A Bridge Too Far (1977) Super War Action
A Bridge Too Far (1977)
Director: Richard Attenborough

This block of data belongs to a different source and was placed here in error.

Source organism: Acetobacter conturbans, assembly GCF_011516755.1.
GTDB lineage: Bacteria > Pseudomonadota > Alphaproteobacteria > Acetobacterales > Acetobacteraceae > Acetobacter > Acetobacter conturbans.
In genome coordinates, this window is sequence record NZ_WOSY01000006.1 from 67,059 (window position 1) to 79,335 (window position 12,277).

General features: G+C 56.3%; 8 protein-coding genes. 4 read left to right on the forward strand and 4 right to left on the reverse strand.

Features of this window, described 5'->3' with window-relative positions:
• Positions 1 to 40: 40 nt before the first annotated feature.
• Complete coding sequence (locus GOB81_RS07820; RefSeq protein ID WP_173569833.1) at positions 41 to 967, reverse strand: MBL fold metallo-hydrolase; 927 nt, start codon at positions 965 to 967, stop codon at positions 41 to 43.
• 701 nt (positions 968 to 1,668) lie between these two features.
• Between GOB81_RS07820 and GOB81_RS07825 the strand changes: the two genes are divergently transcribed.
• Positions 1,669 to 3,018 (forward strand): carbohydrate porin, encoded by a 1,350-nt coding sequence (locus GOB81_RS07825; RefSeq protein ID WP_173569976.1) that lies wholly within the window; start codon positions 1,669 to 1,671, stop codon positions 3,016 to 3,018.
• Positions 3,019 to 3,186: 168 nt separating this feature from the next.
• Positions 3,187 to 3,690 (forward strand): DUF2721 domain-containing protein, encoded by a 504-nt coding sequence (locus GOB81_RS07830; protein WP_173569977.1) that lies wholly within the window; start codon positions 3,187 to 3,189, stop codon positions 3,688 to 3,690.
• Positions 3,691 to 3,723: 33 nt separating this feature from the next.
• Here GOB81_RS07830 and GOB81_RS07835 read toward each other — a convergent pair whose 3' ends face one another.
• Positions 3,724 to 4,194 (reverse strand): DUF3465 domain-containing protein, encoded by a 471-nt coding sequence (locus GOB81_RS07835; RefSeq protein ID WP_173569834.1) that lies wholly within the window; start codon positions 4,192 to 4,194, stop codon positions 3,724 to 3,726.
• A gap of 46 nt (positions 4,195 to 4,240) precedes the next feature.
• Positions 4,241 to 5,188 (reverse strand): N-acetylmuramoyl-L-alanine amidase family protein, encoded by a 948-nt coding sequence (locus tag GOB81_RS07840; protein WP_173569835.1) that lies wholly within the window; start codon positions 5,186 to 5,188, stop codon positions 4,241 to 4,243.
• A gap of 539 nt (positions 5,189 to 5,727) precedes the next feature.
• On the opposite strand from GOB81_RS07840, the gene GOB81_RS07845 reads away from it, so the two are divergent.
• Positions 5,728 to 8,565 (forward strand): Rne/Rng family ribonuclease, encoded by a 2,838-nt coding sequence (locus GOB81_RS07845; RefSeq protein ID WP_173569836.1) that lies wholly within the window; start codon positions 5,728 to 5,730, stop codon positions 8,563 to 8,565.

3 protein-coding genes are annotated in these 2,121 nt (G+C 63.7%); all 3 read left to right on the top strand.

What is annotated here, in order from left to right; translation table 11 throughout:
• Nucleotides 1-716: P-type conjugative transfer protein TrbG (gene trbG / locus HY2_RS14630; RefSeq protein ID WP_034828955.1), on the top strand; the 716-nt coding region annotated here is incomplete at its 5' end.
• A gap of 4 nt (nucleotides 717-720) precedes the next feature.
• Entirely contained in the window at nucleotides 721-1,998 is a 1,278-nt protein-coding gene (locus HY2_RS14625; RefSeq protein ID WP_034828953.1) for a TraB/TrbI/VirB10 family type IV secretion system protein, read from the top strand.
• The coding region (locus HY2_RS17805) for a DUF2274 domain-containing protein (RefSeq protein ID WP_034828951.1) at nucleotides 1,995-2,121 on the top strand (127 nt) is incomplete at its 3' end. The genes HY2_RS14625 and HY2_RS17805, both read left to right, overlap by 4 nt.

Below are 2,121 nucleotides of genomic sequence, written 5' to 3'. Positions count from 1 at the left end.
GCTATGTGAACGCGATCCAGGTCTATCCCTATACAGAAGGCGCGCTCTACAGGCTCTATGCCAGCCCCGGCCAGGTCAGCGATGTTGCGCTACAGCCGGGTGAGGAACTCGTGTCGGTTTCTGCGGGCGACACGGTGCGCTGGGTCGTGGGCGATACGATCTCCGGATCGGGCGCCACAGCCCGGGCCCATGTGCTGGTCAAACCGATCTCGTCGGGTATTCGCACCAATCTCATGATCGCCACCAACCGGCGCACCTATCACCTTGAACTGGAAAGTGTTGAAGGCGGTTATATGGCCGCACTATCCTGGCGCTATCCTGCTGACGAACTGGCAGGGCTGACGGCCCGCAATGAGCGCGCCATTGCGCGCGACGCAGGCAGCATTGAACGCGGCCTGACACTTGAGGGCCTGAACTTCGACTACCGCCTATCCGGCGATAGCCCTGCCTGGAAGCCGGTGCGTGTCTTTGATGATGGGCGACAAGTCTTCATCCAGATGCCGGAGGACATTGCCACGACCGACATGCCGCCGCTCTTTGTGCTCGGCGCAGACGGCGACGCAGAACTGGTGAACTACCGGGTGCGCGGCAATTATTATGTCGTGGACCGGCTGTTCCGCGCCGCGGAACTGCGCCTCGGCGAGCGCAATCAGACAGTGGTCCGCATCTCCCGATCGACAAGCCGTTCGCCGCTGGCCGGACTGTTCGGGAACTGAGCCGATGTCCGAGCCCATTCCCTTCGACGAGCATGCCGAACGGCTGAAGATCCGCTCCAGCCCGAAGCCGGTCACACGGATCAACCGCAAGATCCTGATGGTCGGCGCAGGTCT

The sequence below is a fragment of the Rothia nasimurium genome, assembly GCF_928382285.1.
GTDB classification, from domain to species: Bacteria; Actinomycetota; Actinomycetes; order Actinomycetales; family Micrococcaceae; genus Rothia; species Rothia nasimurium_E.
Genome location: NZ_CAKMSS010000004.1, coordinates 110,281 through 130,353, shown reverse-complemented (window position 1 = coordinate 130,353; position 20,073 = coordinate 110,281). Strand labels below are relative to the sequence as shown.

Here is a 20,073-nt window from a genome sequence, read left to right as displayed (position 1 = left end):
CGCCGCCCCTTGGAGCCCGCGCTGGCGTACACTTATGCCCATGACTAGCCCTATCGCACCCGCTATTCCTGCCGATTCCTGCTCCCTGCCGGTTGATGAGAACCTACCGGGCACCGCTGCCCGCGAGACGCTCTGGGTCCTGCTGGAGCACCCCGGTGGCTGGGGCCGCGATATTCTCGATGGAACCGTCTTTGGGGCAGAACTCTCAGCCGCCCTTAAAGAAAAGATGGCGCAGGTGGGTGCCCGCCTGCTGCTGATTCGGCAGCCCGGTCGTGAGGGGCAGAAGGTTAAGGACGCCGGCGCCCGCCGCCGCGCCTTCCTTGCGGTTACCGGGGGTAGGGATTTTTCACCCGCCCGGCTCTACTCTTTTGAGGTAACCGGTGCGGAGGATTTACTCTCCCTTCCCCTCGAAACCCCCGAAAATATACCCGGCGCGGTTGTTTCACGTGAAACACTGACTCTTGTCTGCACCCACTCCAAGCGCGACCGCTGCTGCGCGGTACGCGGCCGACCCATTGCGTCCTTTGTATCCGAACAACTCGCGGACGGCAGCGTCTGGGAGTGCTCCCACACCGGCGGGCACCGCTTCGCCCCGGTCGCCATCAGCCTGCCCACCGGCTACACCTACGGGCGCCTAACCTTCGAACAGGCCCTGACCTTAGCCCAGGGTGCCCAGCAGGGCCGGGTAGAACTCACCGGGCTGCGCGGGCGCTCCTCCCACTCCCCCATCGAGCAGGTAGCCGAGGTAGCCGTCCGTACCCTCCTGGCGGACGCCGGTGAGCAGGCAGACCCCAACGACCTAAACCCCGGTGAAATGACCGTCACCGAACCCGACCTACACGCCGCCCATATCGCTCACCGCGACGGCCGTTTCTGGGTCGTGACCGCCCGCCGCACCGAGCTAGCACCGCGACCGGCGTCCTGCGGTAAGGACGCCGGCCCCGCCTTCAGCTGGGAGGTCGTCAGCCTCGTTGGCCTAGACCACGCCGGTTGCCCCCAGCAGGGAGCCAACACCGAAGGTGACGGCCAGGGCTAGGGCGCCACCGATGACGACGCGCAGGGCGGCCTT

It’s an oddity among WWII movies: a blindingly starry cast and an enormous budget, amassed by director Richard Attenborough to “celebrate” one of the colossal military failures of WWII. The flip side to The Longest Day, A Bridge too Far is the story of how the Allies bet big on winning the war by Christmas, 1944, and subsequently left thousands killed, wounded or captured across the Netherlands. Beginning as adventure, revved up by bally-ho Brits and spunky yanks (including Michael Caine, Elliott Gould and a mighty Edward Fox), Attenborough’s film quickly devolves into a series of glum anecdotes on the futility of war. Anthony Hopkins’ glider troop are met behind enemy lines not by the predicted “old men and kids” but by superior German forces; Robert Redford’s paratroop company are decimated capturing a bridge with leaky boats; and Gene Hackman’s Polish general, dismissively treated by a self-satisfied Allied upper echelon, is forced to watch as his army of free Poles is massacred just as predicted. All the while the German command in Holland, in a strand of black comedy, repeatedly insist the Allies must have secret plans up their sleeve, because they couldn’t possibly be dumb or reckless enough to be attempting what they appear to be.